California Supreme Court Decision Insulates Managed Care Organizations from Liability for Elder Abuse

June 30, 2016

Gavel 001 No Credit stockexpert imageCalifornia’s Elder Abuse and Dependent Adult Civil Protection Act (Elder Abuse Act), Welf. & Inst. Code, § 15657 et seq., creates a cause of action for “neglect” of an elder and defines “neglect” in § 15610.57, subd. (a), as “[t]he negligent failure of any person having the care or custody of an elder or a dependent adult to exercise that degree of care that a reasonable person in a like position would exercise” (emphasis added). Stating a cause of action under the Elder Abuse Act allows a plaintiff to recover heightened remedies not available under common law theories of liability, such as attorney fees and costs, pre-death pain and suffering, and punitive damages after the elder dies.

A broad interpretation of “care or custody” of an elder therefore has the potential to convert a garden variety professional negligence or insurance bad faith action into an elder abuse cause of action with heightened remedies. Managed care entities could be subject to liability under the Elder Abuse Act for decisions to deny medical care to elders. Moreover, attempts to recover against medical personal would expose the financial incentives inherent in managed care to greater scrutiny. Plaintiffs could argue that health care providers have a duty to disclose financial incentives to deny care and a duty not to act on those incentives.

Arguably, the statute’s use of the disjunctive “or” requires that the term “care” be interpreted broadly to include a variety of defendants who do not have physical custody of an elder, such as health care providers, health insurers and health maintenance organizations. The California Supreme Court, however, recently rejected this argument and equated care with custody in Winn v. Pioneer Medical Group, __ Cal.4th __, 2016 WL 2941968 (May 19, 2016). The court’s decision substantially limits the reach of the Elder Abuse Act.

Plaintiffs in Winn had argued that the defendant physicians’ failure to refer an elder patient to a specialist constituted “neglect” under the Elder Abuse Act. In holding that the physicians did not satisfy the “care or custody” element of a neglect cause of action under the Elder Abuse Act, the supreme court explained that “the Act does not apply unless the defendant health care provider had a substantial caretaking or custodial relationship, involving ongoing responsibility for one or more basic needs, with the elder patient.  It is the nature of the elder or dependent adult’s relationship with the defendant –– not the defendant’s professional standing –– that makes the defendant potentially liable for neglect.” (Slip op., p. 2.)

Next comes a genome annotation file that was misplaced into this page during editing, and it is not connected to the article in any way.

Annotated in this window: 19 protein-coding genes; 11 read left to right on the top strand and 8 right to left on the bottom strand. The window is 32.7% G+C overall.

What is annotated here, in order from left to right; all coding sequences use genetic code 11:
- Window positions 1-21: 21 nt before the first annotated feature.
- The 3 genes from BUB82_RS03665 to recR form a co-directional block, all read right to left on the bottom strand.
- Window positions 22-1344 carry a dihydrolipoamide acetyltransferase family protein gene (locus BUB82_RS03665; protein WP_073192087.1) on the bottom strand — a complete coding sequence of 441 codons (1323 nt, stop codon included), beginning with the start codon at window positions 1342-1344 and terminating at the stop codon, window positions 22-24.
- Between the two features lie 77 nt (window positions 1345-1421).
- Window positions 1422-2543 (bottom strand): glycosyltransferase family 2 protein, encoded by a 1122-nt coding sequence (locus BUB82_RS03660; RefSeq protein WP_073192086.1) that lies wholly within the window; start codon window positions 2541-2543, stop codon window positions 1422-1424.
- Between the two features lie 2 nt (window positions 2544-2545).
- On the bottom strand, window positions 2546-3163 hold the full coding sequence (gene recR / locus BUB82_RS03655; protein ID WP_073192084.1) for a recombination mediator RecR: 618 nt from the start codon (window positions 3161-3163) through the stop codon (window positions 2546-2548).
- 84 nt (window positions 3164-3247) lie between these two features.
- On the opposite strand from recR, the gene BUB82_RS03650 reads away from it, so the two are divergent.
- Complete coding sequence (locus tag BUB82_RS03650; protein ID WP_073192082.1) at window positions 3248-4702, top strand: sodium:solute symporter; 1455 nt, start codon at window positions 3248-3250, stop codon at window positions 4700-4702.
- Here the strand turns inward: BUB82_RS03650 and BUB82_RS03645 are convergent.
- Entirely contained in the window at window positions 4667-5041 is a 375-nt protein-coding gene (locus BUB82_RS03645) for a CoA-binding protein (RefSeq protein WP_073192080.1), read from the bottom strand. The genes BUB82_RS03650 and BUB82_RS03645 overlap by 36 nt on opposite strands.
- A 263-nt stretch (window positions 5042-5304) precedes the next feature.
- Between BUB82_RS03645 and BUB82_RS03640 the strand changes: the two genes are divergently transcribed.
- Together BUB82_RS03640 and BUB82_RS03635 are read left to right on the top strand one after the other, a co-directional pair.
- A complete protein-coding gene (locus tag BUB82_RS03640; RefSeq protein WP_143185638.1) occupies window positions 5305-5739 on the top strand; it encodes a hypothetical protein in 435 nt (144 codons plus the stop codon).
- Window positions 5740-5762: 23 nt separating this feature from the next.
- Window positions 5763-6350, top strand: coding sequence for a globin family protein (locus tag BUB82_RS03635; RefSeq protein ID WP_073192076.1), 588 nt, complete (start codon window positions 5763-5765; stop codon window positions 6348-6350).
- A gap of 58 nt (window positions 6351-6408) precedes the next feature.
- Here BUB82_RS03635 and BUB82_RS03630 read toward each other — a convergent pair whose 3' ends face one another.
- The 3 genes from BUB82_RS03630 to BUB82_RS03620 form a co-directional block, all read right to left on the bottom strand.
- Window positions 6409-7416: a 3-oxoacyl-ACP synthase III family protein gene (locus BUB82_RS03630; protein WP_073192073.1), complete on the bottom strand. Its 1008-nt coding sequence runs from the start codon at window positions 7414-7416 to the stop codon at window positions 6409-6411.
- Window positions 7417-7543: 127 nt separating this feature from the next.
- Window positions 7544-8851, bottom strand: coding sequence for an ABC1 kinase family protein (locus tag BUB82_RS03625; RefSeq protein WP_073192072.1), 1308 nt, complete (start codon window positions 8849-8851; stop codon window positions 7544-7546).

The court explained that the specific examples of neglect listed in 15610.57, subdivision (b), reinforced its interpretation of the care or custody requirement in § 15610.57, subd. (a).  According to the court, “[w]hat they each seem to contemplate is the existence of a robust caretaking or custodial relationship –– that is, a relationship where a certain party has assumed a significant measure of responsibility for attending to one or more of an elder’s basic needs that an able-bodied and fully competent adult would ordinarily be capable of managing without assistance.” (Id. at p. 10.) The court added that “neglect requires a caretaking or custodial relationship that arises where an elder or dependent adult depends on another for the provision of some or all of his or her fundamental needs.” (Id., p. 13.)

Titles by John DiMugno